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Oregon Women’s Suffrage Centennial

As the November 2012 Presidential election draws near, American voters are faced with many issues to deliberate and decisions to be made. Precisely 100 years ago, only American men were allowed to cast their votes for the next president. While women across the country would have to wait until 1921 to be considered eligible voters in national elections, women in Oregon were granted equal suffrage in state elections in November 1912, making this year’s election the Oregon women’s suffrage centennial.

Newspaper clipping features a photograph of two women in an automobile with text that reads, "Off to get votes for women!"

The Evening herald. (Klamath Falls, Or.) May 27, 1916, PAGE FOUR, Image 4. http://tinyurl.com/boez4ug

The campaign for women’s suffrage in Oregon began as early as 1870, and the issue was raised on the Oregon ballot six times (1884, 1900, 1906, 1908, 1910, and 1912), more than any other state (Jensen). The most prominent leader of the Oregon suffrage movement  was Abigail Scott Duniway (1834-1915), best known for her suffragist newspaper, The New Northwest, published in Portland, Oregon from 1871-1887.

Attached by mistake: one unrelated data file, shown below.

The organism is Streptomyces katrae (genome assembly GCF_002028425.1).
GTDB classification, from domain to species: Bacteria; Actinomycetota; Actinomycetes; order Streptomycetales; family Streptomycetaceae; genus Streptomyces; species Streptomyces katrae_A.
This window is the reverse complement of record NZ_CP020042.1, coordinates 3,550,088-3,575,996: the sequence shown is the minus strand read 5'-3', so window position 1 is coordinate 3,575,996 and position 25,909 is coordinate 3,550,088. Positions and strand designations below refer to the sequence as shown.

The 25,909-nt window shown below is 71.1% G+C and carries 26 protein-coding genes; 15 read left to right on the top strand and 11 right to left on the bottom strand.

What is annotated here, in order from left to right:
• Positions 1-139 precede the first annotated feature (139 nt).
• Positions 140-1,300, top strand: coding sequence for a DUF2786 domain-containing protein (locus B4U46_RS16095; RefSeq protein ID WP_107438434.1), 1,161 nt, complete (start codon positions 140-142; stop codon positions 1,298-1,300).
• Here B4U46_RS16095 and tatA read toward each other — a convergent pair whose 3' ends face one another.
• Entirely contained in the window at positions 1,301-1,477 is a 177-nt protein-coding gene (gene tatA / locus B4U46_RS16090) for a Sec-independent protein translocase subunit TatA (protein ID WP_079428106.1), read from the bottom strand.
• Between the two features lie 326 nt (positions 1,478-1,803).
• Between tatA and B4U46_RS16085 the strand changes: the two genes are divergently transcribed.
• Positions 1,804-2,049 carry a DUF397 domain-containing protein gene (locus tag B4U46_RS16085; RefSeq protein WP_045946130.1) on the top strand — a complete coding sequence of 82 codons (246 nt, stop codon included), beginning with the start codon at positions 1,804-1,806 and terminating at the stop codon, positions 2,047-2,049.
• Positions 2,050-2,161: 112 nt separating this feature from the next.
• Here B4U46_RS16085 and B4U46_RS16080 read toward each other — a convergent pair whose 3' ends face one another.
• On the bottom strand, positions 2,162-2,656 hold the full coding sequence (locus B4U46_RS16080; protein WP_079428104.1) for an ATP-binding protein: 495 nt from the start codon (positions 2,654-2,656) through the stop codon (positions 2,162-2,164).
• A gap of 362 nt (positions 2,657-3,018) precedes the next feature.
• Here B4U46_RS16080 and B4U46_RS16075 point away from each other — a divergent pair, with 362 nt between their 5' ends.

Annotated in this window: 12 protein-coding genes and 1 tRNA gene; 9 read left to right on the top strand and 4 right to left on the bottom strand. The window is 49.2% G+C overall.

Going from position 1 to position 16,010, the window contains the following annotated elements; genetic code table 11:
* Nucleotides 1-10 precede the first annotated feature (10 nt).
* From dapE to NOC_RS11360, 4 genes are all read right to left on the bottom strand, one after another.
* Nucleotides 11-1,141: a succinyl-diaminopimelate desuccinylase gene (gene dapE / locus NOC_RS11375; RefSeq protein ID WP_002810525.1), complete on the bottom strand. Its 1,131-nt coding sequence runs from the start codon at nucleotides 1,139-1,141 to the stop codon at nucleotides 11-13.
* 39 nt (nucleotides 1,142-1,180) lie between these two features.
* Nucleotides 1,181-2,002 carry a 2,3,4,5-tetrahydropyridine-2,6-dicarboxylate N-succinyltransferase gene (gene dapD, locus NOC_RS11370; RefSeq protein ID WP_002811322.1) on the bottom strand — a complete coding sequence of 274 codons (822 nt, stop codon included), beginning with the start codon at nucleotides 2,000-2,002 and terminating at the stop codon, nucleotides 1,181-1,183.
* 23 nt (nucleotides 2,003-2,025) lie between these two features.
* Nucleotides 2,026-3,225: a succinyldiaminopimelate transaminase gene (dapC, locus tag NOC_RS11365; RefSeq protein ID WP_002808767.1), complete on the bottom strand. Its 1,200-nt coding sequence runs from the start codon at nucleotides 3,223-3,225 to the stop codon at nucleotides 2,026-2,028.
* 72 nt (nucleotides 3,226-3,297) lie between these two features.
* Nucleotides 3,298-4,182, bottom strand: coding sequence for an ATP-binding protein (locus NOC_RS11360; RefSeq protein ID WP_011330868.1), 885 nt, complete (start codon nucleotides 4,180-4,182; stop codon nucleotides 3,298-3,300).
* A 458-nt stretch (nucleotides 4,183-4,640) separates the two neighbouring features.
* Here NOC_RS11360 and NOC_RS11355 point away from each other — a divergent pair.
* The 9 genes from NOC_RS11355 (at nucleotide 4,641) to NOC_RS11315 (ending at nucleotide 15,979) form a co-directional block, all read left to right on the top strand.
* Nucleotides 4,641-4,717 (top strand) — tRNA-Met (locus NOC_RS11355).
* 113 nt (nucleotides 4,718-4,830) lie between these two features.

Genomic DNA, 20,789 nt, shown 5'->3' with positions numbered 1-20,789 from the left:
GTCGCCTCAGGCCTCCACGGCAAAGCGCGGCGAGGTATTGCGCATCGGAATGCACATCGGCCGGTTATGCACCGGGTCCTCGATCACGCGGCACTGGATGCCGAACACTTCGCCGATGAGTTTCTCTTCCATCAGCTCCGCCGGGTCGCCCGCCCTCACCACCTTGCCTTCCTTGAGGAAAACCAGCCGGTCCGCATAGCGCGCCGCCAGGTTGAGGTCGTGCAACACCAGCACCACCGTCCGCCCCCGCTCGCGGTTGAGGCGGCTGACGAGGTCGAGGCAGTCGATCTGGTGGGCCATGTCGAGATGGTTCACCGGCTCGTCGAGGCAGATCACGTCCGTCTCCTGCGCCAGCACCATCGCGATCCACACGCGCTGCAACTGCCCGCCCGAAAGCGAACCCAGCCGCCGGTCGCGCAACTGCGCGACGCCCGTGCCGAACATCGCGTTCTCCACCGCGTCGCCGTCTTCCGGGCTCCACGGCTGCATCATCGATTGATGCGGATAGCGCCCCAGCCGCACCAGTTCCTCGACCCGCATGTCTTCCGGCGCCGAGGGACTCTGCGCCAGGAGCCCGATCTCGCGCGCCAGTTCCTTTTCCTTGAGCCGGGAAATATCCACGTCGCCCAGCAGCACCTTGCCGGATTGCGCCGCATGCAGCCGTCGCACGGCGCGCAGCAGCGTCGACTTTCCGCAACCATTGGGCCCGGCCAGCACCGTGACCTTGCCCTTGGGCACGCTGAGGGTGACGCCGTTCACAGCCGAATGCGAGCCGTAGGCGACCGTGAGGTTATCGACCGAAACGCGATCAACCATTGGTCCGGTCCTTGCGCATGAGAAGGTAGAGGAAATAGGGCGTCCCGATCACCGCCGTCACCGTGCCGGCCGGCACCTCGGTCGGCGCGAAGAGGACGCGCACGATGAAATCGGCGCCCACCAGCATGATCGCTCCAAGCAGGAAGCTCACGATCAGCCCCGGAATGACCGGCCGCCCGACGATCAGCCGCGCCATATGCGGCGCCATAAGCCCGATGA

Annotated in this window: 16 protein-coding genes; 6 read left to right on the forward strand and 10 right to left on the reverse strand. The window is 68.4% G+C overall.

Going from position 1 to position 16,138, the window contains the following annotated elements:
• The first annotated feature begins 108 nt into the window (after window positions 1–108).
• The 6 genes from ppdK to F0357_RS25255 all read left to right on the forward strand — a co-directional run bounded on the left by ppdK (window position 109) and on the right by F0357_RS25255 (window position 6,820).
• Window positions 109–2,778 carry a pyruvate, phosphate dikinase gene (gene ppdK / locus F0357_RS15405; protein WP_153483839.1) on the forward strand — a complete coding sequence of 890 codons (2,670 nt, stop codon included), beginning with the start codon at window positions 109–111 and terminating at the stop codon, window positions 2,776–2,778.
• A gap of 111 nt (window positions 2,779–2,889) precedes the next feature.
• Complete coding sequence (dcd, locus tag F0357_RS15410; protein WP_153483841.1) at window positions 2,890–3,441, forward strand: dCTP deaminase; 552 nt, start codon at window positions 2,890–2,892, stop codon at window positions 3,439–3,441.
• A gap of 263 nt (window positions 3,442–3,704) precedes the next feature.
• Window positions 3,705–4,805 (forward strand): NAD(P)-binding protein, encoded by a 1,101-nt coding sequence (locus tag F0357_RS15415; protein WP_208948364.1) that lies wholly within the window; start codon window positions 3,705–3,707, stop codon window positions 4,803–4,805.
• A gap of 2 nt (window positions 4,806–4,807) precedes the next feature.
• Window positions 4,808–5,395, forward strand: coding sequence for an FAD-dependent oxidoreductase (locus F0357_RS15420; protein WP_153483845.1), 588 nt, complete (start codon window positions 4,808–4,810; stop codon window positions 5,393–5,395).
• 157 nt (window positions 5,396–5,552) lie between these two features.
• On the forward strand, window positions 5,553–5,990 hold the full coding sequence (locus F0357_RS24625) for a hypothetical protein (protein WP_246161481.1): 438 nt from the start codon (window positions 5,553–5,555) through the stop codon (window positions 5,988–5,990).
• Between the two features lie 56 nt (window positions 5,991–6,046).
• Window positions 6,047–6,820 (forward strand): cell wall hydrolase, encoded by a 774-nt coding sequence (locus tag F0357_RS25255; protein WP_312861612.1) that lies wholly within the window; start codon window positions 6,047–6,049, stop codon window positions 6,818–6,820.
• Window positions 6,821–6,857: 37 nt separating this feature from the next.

Clipping from The New Northwest newspaper reads: "The New Northwest: Published in Portland, Oregon. Free Speech, free press, free people. A journal for the people. Devoted to the interests of Humanity. Independent in politics and religion. Alive to all issues, and thouroughly radical in opposing and exposing the wrongs of the masses. The New Northwest is not a woman's rights, but a human rights organ, devoted to whatever policy may be necessary to secure the greatest good to the greatest number. It knows no sex, no politics, no religion, no party, no color, no creed. Its foundation is, Universal Emancipation, Eternal Liberty, Untrammeled Progression."

The new Northwest. (Portland, Or.) April 12, 1872, Image 5. http://tinyurl.com/d3cz7u2

Duniway was born in Illinois and came to Oregon via the Oregon Trail with her family in 1852. After the long journey, she and her husband settled on a farm in Albany where she opened a millinery shop. As a female business owner, Duniway was frustrated that she was required to pay taxes, yet she was not allowed to vote. Additionally, she heard stories of abuse and disenfranchisement from many other women, and she decided to start campaigning for equal suffrage. Duniway moved her family to Portland in 1871, where she began to publish The New Northwest, advocating for women’s rights, human and workers’ rights, and equal suffrage.